Building a wooden GROAT outfeed roller stand

Matt Jackson from Next Level Carpentry has designed and manufactured some excellent metal infeed/outfeed stands, which he calls GROATs: the Greatest Rollers of All Time. Their key design feature is a tangent ramp leading up to the roller. He has produced a detailed series of videos on how to build them. They're really amazing roller stands, and I've wanted to have them since I first saw them years ago in his videos.


Next Level Carpentry GROAT build video


But they're made of welded metal pieces, which I'm not currently set up to fabricate. I decided they could be made out of wood if I used an existing third party outfeed stand. Here's how I made my wooden versions.

I decided I would use the Rockwell JawStands as the foundation for my roller stands. My reasons to use these stands were:

  • Then can grip a 2x4, which is how I plan to attach the GROAT heads to the stand,
  • They're a tripod design, so I won't have to worry about them rocking,
  • They have a tilting head, which I can use to compensate for my garage floor, which has some irregular spots on it, and
  • The height is easily adjustable, with coarse and fine adjustments.

Rockwell JawStand

In his first build video of the series, Matt explains why he designed his roller stands and how he's modified them over time. In a Patreon video from January 2022, Matt showed the precise dimensions of his metal GROATs, which gave me enough information to start my wooden versions.

My first attempt looked a bit like a truss. The truss performs no useful purpose other than to reduce weight and to look good. The materials seen here are all 3/4" Baltic Birch plywood. The curve of the top of the side pieces exactly match the metal pieces that Matt laid out in his Patreon video.

Original GROATs

And did they ever look good! The block in the back right would be attached to the ends of the sides joining them together, and the JawStand would clamp on to that block as if it were a 2x4. This design worked great, with one fatal flaw: it was too tall! When placed on top of the JawStand, it was about 2" higher than my table saw. That was not going to work at all, and I could see no good way to modify the design to drop it down the needed 2". So reluctantly, I scrapped this design and threw away the work I'd done.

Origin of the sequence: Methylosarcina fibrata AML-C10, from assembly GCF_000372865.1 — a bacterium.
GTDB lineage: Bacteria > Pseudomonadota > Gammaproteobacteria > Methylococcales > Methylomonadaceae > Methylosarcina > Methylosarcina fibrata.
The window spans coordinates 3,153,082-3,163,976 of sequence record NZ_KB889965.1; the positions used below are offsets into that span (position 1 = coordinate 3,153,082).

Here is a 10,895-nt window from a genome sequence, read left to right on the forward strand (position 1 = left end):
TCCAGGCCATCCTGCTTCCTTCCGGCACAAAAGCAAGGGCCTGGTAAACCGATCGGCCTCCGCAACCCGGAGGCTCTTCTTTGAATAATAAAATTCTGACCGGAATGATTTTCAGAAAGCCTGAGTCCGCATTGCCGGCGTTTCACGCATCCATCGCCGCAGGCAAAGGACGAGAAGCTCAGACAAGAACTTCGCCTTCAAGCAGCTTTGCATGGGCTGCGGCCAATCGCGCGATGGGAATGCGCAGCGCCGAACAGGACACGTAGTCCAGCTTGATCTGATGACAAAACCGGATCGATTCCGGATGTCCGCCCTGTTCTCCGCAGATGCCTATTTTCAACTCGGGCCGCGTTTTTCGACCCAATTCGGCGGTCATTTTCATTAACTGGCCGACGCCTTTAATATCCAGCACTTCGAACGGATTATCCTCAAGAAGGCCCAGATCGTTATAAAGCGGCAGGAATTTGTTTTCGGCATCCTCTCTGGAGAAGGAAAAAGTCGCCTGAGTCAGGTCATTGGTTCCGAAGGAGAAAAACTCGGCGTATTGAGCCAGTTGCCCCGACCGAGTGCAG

My second attempt was similar, but in order to cut down on the height I discarded the truss idea and just went with holes drilled in the sides in order to reduce some weight. The drill outs probably don't make any meaningful difference, but I liked the look.

Second GROAT design

Here you can see the rollers and their "ears" before I attached them to the sides. You can also see the "2x4" block I fabricated from 2 pieces of 3/4" plywood. It's this block that the JawStands grab onto. The block sits in a dado that is on the inside of each side piece, which provides some torsional resistance when the work piece first hits the ramps.

Assembled GROATs without Lexan

Here you can see the assembled GROATs before I put the Lexan ramps on them. They're finished with a sprayed on water based lacquer.

Roller detail

Here is a detail of the Lexan and roller. Note that the roller is approximately 1/16" above top of the Lexan at the tangent point.This is one of the key parts of Matt's design: the work piece (shown here as a scrap of plywood) will ride up the ramp, then "climb" onto the roller. Longer work pieces are supported exclusively by the roller.

 GROATs stored on wall

And here are the finished wooden GROATs. I've been using them for about 6 months, and they're great for all the reasons Matt lays out in his video.

So, was this project a success? I'd say it mostly succeeded. One problem I have with heavier work pieces is that the JawStands don't grip the wooden block firmly enough, and it tends to rotate the whole GROAT head slightly toward the roller end. I might modify the JawStands gripping mechanism to make the attachment somewhat firmer. But this is more of a theoretical problem than a practical one: I don't often slide very heavy work pieces on the rollers. If I needed to support something heavy, I'd just take the GROAT off and use the "naked" JawStand. Also, were I to do this again I'd probably try acrylic (Plexiglass) instead of polycarbonate (Lexan) because of the cost. I paid $120 for the Lexan in January 2022, although the price has since dropped to about half of that. Plexiglass might be harder to bend without breaking, but it's also about 1/3 the price of Lexan.

Thanks so much to Matt Jackson for his input and support during the build process. You really should check out his metal GROAT build videos, and Next Level Carpentry in general. Matt is an excellent craftsman and a very good teacher. And if you can't build the metal ones, consider making your own wooden GROATs!